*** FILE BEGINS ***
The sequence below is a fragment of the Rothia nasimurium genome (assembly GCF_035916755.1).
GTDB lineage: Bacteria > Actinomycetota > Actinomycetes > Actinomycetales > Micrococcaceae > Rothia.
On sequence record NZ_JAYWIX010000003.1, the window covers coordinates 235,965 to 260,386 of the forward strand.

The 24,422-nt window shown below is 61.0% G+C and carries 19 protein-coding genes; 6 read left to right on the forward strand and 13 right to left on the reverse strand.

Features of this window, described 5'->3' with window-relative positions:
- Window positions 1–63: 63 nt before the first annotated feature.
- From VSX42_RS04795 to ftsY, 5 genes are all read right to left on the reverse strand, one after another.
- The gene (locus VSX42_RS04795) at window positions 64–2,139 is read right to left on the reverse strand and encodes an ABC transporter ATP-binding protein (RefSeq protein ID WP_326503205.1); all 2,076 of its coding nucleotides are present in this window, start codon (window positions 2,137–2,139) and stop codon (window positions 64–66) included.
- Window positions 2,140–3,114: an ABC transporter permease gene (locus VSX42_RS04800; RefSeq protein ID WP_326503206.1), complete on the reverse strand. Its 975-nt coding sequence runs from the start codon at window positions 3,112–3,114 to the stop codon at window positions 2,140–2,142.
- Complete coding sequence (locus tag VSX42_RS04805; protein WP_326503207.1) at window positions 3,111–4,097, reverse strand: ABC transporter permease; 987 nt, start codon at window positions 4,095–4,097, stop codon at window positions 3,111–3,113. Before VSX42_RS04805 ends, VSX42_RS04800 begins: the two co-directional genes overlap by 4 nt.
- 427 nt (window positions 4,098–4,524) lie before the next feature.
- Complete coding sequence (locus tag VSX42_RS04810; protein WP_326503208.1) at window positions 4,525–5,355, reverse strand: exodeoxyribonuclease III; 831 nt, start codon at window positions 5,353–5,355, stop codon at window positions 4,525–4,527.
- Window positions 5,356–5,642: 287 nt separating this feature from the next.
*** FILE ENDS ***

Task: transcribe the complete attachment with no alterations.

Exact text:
The sequence below is a fragment of the Rothia nasimurium genome (assembly GCF_035916755.1).
GTDB lineage: Bacteria > Actinomycetota > Actinomycetes > Actinomycetales > Micrococcaceae > Rothia.
On sequence record NZ_JAYWIX010000003.1, the window covers coordinates 235,965 to 260,386 of the forward strand.

The 24,422-nt window shown below is 61.0% G+C and carries 19 protein-coding genes; 6 read left to right on the forward strand and 13 right to left on the reverse strand.

Features of this window, described 5'->3' with window-relative positions:
- Window positions 1–63: 63 nt before the first annotated feature.
- From VSX42_RS04795 to ftsY, 5 genes are all read right to left on the reverse strand, one after another.
- The gene (locus VSX42_RS04795) at window positions 64–2,139 is read right to left on the reverse strand and encodes an ABC transporter ATP-binding protein (RefSeq protein ID WP_326503205.1); all 2,076 of its coding nucleotides are present in this window, start codon (window positions 2,137–2,139) and stop codon (window positions 64–66) included.
- Window positions 2,140–3,114: an ABC transporter permease gene (locus VSX42_RS04800; RefSeq protein ID WP_326503206.1), complete on the reverse strand. Its 975-nt coding sequence runs from the start codon at window positions 3,112–3,114 to the stop codon at window positions 2,140–2,142.
- Complete coding sequence (locus tag VSX42_RS04805; protein WP_326503207.1) at window positions 3,111–4,097, reverse strand: ABC transporter permease; 987 nt, start codon at window positions 4,095–4,097, stop codon at window positions 3,111–3,113. Before VSX42_RS04805 ends, VSX42_RS04800 begins: the two co-directional genes overlap by 4 nt.
- 427 nt (window positions 4,098–4,524) lie before the next feature.
- Complete coding sequence (locus tag VSX42_RS04810; protein WP_326503208.1) at window positions 4,525–5,355, reverse strand: exodeoxyribonuclease III; 831 nt, start codon at window positions 5,353–5,355, stop codon at window positions 4,525–4,527.
- Window positions 5,356–5,642: 287 nt separating this feature from the next.